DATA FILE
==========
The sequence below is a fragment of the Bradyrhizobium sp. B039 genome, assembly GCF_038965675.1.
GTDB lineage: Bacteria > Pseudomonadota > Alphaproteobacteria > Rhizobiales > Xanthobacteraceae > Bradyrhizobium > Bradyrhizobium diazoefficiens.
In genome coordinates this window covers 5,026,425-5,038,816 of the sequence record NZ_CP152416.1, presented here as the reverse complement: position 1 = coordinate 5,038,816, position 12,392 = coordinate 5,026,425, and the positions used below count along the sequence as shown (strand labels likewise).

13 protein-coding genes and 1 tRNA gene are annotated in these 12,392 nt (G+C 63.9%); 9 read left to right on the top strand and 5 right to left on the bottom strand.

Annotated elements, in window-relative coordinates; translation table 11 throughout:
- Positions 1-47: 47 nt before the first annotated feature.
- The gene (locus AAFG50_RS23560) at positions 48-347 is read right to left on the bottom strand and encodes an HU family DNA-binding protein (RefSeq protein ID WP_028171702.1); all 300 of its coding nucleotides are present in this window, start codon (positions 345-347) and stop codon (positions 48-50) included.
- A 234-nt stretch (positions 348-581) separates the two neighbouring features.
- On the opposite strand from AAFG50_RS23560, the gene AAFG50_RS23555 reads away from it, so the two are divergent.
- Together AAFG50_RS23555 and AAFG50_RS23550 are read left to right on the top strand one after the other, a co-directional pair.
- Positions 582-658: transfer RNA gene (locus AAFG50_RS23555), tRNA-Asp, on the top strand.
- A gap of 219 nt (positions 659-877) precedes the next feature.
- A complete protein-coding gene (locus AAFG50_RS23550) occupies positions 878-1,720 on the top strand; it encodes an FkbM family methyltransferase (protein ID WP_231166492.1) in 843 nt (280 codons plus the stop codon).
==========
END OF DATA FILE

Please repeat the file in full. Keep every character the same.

The sequence below is a fragment of the Bradyrhizobium sp. B039 genome, assembly GCF_038965675.1.
GTDB lineage: Bacteria > Pseudomonadota > Alphaproteobacteria > Rhizobiales > Xanthobacteraceae > Bradyrhizobium > Bradyrhizobium diazoefficiens.
In genome coordinates this window covers 5,026,425-5,038,816 of the sequence record NZ_CP152416.1, presented here as the reverse complement: position 1 = coordinate 5,038,816, position 12,392 = coordinate 5,026,425, and the positions used below count along the sequence as shown (strand labels likewise).

13 protein-coding genes and 1 tRNA gene are annotated in these 12,392 nt (G+C 63.9%); 9 read left to right on the top strand and 5 right to left on the bottom strand.

Annotated elements, in window-relative coordinates; translation table 11 throughout:
- Positions 1-47: 47 nt before the first annotated feature.
- The gene (locus AAFG50_RS23560) at positions 48-347 is read right to left on the bottom strand and encodes an HU family DNA-binding protein (RefSeq protein ID WP_028171702.1); all 300 of its coding nucleotides are present in this window, start codon (positions 345-347) and stop codon (positions 48-50) included.
- A 234-nt stretch (positions 348-581) separates the two neighbouring features.
- On the opposite strand from AAFG50_RS23560, the gene AAFG50_RS23555 reads away from it, so the two are divergent.
- Together AAFG50_RS23555 and AAFG50_RS23550 are read left to right on the top strand one after the other, a co-directional pair.
- Positions 582-658: transfer RNA gene (locus AAFG50_RS23555), tRNA-Asp, on the top strand.
- A gap of 219 nt (positions 659-877) precedes the next feature.
- A complete protein-coding gene (locus AAFG50_RS23550) occupies positions 878-1,720 on the top strand; it encodes an FkbM family methyltransferase (protein ID WP_231166492.1) in 843 nt (280 codons plus the stop codon).